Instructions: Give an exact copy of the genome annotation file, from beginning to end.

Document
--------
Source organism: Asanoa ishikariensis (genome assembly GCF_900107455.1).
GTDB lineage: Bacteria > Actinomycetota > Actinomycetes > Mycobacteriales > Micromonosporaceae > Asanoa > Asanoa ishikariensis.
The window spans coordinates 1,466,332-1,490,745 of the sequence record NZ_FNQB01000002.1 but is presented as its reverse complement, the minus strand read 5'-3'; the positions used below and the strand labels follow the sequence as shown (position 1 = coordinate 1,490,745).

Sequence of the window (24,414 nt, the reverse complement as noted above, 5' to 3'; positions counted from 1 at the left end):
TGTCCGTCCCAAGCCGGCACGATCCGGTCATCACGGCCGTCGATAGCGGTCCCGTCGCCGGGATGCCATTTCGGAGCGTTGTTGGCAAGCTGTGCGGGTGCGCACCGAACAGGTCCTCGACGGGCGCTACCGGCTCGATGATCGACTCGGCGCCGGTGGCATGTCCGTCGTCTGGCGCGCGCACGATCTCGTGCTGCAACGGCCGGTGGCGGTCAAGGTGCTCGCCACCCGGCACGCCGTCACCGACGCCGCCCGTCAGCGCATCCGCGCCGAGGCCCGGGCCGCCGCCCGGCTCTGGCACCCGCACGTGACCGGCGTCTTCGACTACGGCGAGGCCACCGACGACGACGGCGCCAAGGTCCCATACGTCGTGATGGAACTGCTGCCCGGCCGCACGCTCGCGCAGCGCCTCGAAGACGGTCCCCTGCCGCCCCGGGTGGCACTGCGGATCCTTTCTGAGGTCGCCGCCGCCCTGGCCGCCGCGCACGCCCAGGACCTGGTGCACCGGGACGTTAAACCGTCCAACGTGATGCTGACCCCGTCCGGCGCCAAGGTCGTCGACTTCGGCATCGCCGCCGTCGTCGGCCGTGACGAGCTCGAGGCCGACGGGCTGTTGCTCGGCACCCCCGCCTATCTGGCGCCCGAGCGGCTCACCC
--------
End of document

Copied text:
Source organism: Asanoa ishikariensis (genome assembly GCF_900107455.1).
GTDB lineage: Bacteria > Actinomycetota > Actinomycetes > Mycobacteriales > Micromonosporaceae > Asanoa > Asanoa ishikariensis.
The window spans coordinates 1,466,332-1,490,745 of the sequence record NZ_FNQB01000002.1 but is presented as its reverse complement, the minus strand read 5'-3'; the positions used below and the strand labels follow the sequence as shown (position 1 = coordinate 1,490,745).

Sequence of the window (24,414 nt, the reverse complement as noted above, 5' to 3'; positions counted from 1 at the left end):
TGTCCGTCCCAAGCCGGCACGATCCGGTCATCACGGCCGTCGATAGCGGTCCCGTCGCCGGGATGCCATTTCGGAGCGTTGTTGGCAAGCTGTGCGGGTGCGCACCGAACAGGTCCTCGACGGGCGCTACCGGCTCGATGATCGACTCGGCGCCGGTGGCATGTCCGTCGTCTGGCGCGCGCACGATCTCGTGCTGCAACGGCCGGTGGCGGTCAAGGTGCTCGCCACCCGGCACGCCGTCACCGACGCCGCCCGTCAGCGCATCCGCGCCGAGGCCCGGGCCGCCGCCCGGCTCTGGCACCCGCACGTGACCGGCGTCTTCGACTACGGCGAGGCCACCGACGACGACGGCGCCAAGGTCCCATACGTCGTGATGGAACTGCTGCCCGGCCGCACGCTCGCGCAGCGCCTCGAAGACGGTCCCCTGCCGCCCCGGGTGGCACTGCGGATCCTTTCTGAGGTCGCCGCCGCCCTGGCCGCCGCGCACGCCCAGGACCTGGTGCACCGGGACGTTAAACCGTCCAACGTGATGCTGACCCCGTCCGGCGCCAAGGTCGTCGACTTCGGCATCGCCGCCGTCGTCGGCCGTGACGAGCTCGAGGCCGACGGGCTGTTGCTCGGCACCCCCGCCTATCTGGCGCCCGAGCGGCTCACCC